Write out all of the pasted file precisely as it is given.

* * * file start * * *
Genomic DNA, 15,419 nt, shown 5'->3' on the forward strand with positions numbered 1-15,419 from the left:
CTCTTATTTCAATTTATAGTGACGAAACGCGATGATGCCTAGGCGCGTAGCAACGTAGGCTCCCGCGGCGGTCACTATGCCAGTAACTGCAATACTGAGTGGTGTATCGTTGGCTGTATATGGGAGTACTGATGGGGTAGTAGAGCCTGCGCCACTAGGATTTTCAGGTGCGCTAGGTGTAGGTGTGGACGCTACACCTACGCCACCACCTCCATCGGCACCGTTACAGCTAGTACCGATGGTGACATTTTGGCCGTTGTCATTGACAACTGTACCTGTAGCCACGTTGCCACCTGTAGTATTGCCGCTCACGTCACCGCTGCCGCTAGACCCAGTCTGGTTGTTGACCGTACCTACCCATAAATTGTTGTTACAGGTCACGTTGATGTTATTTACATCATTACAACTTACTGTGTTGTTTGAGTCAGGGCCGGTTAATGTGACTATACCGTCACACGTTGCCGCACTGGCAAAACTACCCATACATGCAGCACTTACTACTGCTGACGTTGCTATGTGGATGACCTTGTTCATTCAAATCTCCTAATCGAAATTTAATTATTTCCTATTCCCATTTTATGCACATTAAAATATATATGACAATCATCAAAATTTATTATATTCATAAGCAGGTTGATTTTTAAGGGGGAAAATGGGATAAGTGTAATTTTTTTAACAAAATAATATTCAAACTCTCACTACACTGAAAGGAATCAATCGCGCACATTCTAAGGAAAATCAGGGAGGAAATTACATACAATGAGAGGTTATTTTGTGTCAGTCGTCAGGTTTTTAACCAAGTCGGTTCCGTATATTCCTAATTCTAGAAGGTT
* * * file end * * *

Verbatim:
Genomic DNA, 15,419 nt, shown 5'->3' on the forward strand with positions numbered 1-15,419 from the left:
CTCTTATTTCAATTTATAGTGACGAAACGCGATGATGCCTAGGCGCGTAGCAACGTAGGCTCCCGCGGCGGTCACTATGCCAGTAACTGCAATACTGAGTGGTGTATCGTTGGCTGTATATGGGAGTACTGATGGGGTAGTAGAGCCTGCGCCACTAGGATTTTCAGGTGCGCTAGGTGTAGGTGTGGACGCTACACCTACGCCACCACCTCCATCGGCACCGTTACAGCTAGTACCGATGGTGACATTTTGGCCGTTGTCATTGACAACTGTACCTGTAGCCACGTTGCCACCTGTAGTATTGCCGCTCACGTCACCGCTGCCGCTAGACCCAGTCTGGTTGTTGACCGTACCTACCCATAAATTGTTGTTACAGGTCACGTTGATGTTATTTACATCATTACAACTTACTGTGTTGTTTGAGTCAGGGCCGGTTAATGTGACTATACCGTCACACGTTGCCGCACTGGCAAAACTACCCATACATGCAGCACTTACTACTGCTGACGTTGCTATGTGGATGACCTTGTTCATTCAAATCTCCTAATCGAAATTTAATTATTTCCTATTCCCATTTTATGCACATTAAAATATATATGACAATCATCAAAATTTATTATATTCATAAGCAGGTTGATTTTTAAGGGGGAAAATGGGATAAGTGTAATTTTTTTAACAAAATAATATTCAAACTCTCACTACACTGAAAGGAATCAATCGCGCACATTCTAAGGAAAATCAGGGAGGAAATTACATACAATGAGAGGTTATTTTGTGTCAGTCGTCAGGTTTTTAACCAAGTCGGTTCCGTATATTCCTAATTCTAGAAGGTT